The new hub which should be available on the market starting June 2007 for about $130 has 5 USB ports (although could probably be split by another USB hub). The hub is promoted by Belkin as a solution for connecting peripherals such as multifunction printers, media readers, and scanners as well as keyboards, mice, and other USB devices for desktop use on a laptop. Although Belkin specify that the hub could be used to share hard drives, USB drives, and other mass-storage devices it also states one drawback of the device which might be somewhat limited in sharing high-speed/high-bandwidth USB devices such as HD-streaming webcams or other video-transfer applications between computers.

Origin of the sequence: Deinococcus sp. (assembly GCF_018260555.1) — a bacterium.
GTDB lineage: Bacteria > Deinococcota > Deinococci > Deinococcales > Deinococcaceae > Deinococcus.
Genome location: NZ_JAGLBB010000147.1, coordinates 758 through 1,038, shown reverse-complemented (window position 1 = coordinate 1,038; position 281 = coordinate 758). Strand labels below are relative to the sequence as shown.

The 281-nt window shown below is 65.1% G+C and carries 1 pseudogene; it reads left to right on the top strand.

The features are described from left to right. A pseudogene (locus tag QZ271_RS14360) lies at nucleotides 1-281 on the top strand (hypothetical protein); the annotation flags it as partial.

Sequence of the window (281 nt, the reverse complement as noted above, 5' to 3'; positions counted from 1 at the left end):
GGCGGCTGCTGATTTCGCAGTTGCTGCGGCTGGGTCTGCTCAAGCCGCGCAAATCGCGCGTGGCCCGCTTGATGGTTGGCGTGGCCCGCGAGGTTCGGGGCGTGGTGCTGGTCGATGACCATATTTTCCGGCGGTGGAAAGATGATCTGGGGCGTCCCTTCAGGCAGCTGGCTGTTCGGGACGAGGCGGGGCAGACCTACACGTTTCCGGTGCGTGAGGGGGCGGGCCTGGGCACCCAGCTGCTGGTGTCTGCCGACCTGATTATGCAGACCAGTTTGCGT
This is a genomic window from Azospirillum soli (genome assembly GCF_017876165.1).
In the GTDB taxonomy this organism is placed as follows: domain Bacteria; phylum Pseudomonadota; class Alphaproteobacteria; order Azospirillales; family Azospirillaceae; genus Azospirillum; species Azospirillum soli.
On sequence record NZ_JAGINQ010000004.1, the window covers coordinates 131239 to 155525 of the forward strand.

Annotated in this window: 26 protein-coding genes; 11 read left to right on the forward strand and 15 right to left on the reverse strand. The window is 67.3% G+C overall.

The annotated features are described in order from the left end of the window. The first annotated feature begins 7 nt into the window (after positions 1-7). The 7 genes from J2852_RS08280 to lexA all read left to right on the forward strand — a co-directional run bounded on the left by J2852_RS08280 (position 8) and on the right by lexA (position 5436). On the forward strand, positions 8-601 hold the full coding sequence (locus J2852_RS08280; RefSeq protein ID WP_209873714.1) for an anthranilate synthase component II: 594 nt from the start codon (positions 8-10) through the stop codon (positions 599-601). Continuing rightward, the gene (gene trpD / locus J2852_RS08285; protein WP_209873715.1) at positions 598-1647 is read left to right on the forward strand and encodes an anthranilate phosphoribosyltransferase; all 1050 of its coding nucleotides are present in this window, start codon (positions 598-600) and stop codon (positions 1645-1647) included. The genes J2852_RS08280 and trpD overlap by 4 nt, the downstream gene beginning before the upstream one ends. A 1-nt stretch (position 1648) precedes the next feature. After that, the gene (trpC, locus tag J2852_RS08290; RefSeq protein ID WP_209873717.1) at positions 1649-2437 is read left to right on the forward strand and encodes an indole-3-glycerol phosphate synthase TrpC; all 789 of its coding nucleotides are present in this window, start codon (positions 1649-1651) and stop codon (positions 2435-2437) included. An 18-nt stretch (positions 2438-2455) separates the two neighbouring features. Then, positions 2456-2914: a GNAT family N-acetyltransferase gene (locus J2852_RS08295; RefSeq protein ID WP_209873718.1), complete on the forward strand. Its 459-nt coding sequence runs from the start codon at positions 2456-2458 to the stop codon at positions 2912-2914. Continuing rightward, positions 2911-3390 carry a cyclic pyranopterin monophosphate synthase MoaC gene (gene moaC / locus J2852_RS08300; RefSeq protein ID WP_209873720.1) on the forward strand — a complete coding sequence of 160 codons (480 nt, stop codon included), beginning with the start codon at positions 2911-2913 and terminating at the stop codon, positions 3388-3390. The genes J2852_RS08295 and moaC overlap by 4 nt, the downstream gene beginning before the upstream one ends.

In 2006 TFOT covered a different technology for sharing USB devices developed by SMSC. To allow sharing of various peripherals such as scanners, cameras, printers, and hard drives between computers, SMSC developed a new technology called the MultiSwitch Hub. This chip can be embedded in the host machine (desktop computer, laptop, or even a game console). A host machine attached to several USB peripheral devices can directly connect to another machine via a USB cable. The SMSC chip can be used as a switch to control which machine uses a specific USB device at a particular time. Unlike the Belkin hub which connects to an existing network, the SMSC chip allows for a direct connection between two computers and thus serves a different purpose (it is not always desirable to connect a computer to a network and not every computer is connected to one).